This electric car is the first zero-emissions vehicle to finish the Dakar Rally

Acciona 100% EcoPowered electric rally car
© Acciona

The Acciona 100% EcoPowered rally car powered its way to the finish of the world's toughest motor event without burning a drop of fuel and with no tailpipe emissions.

The iconic Dakar rally (formerly known as the Paris–Dakar Rally before its move to South America) is a grueling race that covers some 5,600 miles of rough terrain, and it chews up and spits out drivers and vehicles at every chance. It's also a decidedly petroleum-centric competition, with gas-powered motorcycles, rally cars, and trucks all competing for a chance to top the podium in their respective categories. But a few years ago, a new entry in the Dakar rally took a totally different approach, and instead brought an electric vehicle to compete.

Acciona 100% EcoPowered electric rally car© Acciona

The first two attempts, in 2015 and 2016, weren't successful, but this past week, the Acciona 100% EcoPowered vehicle became the first zero-emissions vehicle to finish the Dakar. It didn't win the race, and in fact didn't even place (the team actually came in last, but then again, 26% of all entries didn't even finish), but considering the incredibly challenging conditions of this epic rally, just finishing it was enough, and in doing so, it made history.

"The 4x4 vehicle, crewed by Ariel Jatón and Tito Rolón, completed the world's most arduous motor event to reach the finish line in Buenos Aires — the only one of over 18,000 vehicles in the history of the Dakar Rally to complete the event without consuming a drop of fuel or emitting a single molecule of CO2." - Acciona Dakar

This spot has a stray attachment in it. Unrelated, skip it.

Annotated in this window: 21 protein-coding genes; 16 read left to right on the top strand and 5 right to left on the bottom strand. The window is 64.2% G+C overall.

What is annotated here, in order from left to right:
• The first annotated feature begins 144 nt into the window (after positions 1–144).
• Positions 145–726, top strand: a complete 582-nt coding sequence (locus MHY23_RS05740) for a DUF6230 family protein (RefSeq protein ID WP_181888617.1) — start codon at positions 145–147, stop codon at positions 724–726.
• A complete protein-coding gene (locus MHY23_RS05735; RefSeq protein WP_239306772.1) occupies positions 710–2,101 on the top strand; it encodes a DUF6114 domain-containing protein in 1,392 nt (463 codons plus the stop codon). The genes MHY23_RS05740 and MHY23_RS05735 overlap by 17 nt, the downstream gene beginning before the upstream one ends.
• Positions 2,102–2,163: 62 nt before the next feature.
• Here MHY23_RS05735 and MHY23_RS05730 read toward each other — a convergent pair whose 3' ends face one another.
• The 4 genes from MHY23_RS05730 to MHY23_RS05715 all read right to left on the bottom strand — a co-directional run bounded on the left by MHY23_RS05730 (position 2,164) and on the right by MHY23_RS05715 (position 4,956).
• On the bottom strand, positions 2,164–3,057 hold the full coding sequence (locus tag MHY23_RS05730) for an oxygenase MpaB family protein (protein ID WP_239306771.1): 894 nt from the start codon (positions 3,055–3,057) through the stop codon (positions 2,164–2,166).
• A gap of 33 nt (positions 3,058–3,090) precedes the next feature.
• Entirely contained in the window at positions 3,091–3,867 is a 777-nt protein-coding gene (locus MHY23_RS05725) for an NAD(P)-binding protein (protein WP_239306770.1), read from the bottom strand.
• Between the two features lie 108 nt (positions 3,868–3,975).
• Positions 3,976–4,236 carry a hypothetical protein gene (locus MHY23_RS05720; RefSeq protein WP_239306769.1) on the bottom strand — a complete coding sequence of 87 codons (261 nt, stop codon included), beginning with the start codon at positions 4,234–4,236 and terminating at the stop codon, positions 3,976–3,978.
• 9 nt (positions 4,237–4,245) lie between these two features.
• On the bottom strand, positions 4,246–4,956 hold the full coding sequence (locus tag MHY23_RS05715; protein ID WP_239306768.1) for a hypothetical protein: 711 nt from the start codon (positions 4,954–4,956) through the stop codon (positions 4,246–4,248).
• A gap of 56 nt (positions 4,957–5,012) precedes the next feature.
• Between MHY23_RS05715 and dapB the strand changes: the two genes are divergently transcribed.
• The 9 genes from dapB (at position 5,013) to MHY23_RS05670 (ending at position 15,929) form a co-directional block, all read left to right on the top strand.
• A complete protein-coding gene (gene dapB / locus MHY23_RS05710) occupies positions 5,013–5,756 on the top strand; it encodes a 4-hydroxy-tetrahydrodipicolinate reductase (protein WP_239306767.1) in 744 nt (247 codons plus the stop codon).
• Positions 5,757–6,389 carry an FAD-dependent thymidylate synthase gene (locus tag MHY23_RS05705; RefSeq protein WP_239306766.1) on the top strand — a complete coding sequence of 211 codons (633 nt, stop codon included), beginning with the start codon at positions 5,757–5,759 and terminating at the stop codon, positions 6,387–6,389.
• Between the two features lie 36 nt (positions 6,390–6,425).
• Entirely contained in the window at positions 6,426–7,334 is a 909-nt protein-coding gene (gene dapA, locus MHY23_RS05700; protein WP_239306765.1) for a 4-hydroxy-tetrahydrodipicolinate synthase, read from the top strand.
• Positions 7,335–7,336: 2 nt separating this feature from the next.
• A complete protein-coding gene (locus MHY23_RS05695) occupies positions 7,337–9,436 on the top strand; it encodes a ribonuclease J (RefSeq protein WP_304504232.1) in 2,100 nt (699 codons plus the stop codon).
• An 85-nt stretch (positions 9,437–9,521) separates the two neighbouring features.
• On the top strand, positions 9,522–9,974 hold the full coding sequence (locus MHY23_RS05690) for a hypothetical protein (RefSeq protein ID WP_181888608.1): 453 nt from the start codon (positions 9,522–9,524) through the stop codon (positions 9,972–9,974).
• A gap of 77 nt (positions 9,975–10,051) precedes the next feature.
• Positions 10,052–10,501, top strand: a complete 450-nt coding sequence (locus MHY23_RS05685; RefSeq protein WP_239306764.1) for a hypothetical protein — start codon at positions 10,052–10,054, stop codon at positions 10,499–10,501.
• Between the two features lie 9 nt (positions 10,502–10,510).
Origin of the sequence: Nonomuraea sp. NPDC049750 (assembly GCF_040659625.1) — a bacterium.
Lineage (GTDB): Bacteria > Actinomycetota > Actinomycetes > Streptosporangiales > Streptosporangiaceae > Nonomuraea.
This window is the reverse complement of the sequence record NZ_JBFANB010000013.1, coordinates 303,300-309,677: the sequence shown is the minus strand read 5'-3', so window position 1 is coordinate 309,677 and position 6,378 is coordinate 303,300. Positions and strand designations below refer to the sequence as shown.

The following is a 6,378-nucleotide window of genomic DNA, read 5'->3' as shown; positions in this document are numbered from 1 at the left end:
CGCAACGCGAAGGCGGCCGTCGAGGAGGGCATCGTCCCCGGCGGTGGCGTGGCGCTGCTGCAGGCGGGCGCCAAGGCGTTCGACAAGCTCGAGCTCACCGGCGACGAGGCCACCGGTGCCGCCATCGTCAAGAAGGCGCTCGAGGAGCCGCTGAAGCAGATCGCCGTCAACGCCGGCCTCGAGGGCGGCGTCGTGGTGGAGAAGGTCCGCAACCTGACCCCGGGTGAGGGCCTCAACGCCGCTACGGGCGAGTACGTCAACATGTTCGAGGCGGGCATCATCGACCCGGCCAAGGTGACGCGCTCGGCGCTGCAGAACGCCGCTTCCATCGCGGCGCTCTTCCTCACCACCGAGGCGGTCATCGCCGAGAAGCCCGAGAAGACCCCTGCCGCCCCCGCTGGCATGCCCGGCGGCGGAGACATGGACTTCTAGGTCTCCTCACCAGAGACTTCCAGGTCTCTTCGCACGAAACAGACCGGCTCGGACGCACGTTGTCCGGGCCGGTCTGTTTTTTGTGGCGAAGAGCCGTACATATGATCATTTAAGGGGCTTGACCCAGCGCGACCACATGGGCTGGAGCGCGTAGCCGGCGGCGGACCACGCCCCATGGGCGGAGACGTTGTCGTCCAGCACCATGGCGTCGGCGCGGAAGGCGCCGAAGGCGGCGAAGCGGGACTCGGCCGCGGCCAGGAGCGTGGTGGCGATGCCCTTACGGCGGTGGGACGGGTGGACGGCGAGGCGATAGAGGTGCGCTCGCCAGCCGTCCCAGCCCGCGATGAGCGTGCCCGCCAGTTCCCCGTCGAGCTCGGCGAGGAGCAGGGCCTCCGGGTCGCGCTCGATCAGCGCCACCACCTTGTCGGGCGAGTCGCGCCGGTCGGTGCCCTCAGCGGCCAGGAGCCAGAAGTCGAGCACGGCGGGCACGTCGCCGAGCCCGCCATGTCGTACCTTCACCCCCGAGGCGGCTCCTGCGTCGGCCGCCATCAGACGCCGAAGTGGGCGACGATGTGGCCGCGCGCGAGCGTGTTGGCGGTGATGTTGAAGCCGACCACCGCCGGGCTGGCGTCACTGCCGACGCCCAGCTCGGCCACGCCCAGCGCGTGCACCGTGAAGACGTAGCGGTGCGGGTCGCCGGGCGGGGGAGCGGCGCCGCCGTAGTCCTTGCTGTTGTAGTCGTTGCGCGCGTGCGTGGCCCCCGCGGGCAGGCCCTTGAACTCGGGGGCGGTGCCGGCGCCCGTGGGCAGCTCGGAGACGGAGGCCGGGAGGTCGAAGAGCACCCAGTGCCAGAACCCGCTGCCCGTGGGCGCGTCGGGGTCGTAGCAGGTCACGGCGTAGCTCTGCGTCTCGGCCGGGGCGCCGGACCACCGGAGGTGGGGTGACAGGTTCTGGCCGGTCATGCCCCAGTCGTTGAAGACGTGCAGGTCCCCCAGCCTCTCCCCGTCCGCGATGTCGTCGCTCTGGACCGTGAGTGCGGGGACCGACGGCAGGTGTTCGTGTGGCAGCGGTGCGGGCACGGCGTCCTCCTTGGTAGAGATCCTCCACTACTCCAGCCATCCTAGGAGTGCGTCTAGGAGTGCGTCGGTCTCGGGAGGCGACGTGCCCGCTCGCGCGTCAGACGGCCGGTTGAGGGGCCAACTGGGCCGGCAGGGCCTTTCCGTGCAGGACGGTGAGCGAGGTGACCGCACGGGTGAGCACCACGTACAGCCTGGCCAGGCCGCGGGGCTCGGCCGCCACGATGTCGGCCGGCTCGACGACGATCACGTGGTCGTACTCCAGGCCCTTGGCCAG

Acciona 100% EcoPowered electric rally car© Acciona

Built entirely in Spain, the home of Acciona (which is a leading Spanish renewable energy and infrastructure firm), the EcoPowered rally car is said to be "the most powerful electric car in the world" thanks to a 250 kW electric motor capable of producing 340 horsepower, coupled with six "ultra-fast charging" lithium battery packs with a 150 kWh capacity, and an onboard 100 W solar panel. With that battery and motor combo, the vehicle can run for about 200 kilometers "in race conditions," with a 60 minute charge time to 'refuel' the batteries.

Although this electric car is something way above and beyond what most (non-racing) drivers need, and isn't likely to ever be a production car, the research and development of a rugged and reliable electric vehicle that can charge in about an hour is yet another nail in the coffin for petroleum vehicles. Learn more about this history-making vehicle at Acciona Dakar.

Tags: Electric Cars | Electric Vehicles

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